Monday, May 12, 2008

Unaccustomed Earth By Jhumpa Lahiri

After reading her two earlier (commercially) published works, Interpreter Of Maladies and The Namesake, I was eagerly waiting for Jhumpa Lahiri's next one - Unaccustomed Earth. And once again, I was spell bound by her literature. Unaccustomed Earth is truly wonderfully written and keeps the short story writing to the top. She is a master (short) story teller and this latest collection of short stories is another example of it. The best part about her short stories is that her characters are well defined and complex, her handling of the words is marvelous, her stories are never incomplete and they feel like a full novel.

The short stories in this work are:-
Unaccustomed Earth
A Choice of Accommodations
Only Goodness
Nobody's Business
Hema and Kaushik:
Once in a Lifetime
Year's End
Going Ashore

First five stories are individual in themselves while the last three are interconnected. In the title story, a young mother Ruma, is visited by her father, who forms a bond with his grandson. All the while, Ruma is unable to make a decision to ask him to stay with them or not and his father, on the other hand, is harboring a secret love affair. In "Hell-Heaven", a young girl narrates the story of her mother falling secretly in love, outside of her marriage, all the while not accepting it but feeling emotions of a jealous lover when her love marries another girl. In "A Choice of Accommodations", a husband's attempt to turn an old friend's wedding into a romantic getaway weekend with his wife takes a dark, revealing turn as the party lasts deep into the night. In "Only Goodness", a sister tries too hard to get her brother all the support to come out of alcoholism and in the end it threatens her own family. In "Nobody's Business", a young girl makes a wrong choice in love while her family is looking out eligible suitors for her and her roommate hesitantly tries to save her, nearly getting himself dammed in the whole process. And Hema and Kaushik, a trio of linked stories — is about the lives of a girl and boy who, one winter, share a house in Massachusetts. They travel from their foolish childhood to adulthood on separate painful paths, until destiny brings them together again years later.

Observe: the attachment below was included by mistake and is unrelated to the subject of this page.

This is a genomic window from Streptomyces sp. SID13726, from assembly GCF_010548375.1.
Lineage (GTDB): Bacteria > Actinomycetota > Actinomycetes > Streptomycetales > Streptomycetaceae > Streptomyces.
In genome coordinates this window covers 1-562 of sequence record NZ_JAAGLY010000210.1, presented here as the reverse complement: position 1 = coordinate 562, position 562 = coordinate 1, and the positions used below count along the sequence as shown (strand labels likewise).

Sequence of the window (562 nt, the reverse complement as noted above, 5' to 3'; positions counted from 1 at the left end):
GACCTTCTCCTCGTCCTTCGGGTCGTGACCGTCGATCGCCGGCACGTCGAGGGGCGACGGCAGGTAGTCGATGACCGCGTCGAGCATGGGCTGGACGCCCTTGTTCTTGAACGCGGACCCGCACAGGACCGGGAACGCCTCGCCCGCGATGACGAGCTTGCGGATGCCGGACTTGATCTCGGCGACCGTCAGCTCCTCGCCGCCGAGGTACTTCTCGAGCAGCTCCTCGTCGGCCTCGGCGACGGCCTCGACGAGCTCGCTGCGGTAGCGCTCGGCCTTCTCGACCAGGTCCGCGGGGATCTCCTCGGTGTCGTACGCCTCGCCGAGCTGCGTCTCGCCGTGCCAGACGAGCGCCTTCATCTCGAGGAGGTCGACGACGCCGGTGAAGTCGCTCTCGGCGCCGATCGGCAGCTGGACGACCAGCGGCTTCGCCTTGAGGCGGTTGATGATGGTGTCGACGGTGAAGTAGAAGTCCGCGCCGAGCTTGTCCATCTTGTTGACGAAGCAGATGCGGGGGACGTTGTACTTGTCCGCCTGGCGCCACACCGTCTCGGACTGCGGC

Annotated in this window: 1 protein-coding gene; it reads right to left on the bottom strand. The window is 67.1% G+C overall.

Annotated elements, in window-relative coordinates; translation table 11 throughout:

I would say that I started this book with a prejudice and finished with it as well. But it never came in my way of reading this book from another point of view. It was just that I could not find faults in her writing - for me a fault is a boring phase through the book, a predictable story line or a complete lack of words and emotions. She kept me involved in the book all the while and never once I felt like what-am-I-reading. And for me that is a big thing while reading something. She has surely kept her high short story writing status well and truly intact throughout this book. Some people would say that she writes about confused Indian immigrants again and again and re-using her character set but then there is no deny from the fact that she is doing it wonderfully well.


Anonymous said...

I like your blog,
but it looks more
like a billboard or
a sales fair. ;-))

Terry Finley

Ashish said...

Thanks for stopping by.
It's always a trade-off between having a blog clear of ads and trying to make a bit of money on the side :-), so let me tweak this a bit.

Cath said...

you are welcome to join us at our Lahiri group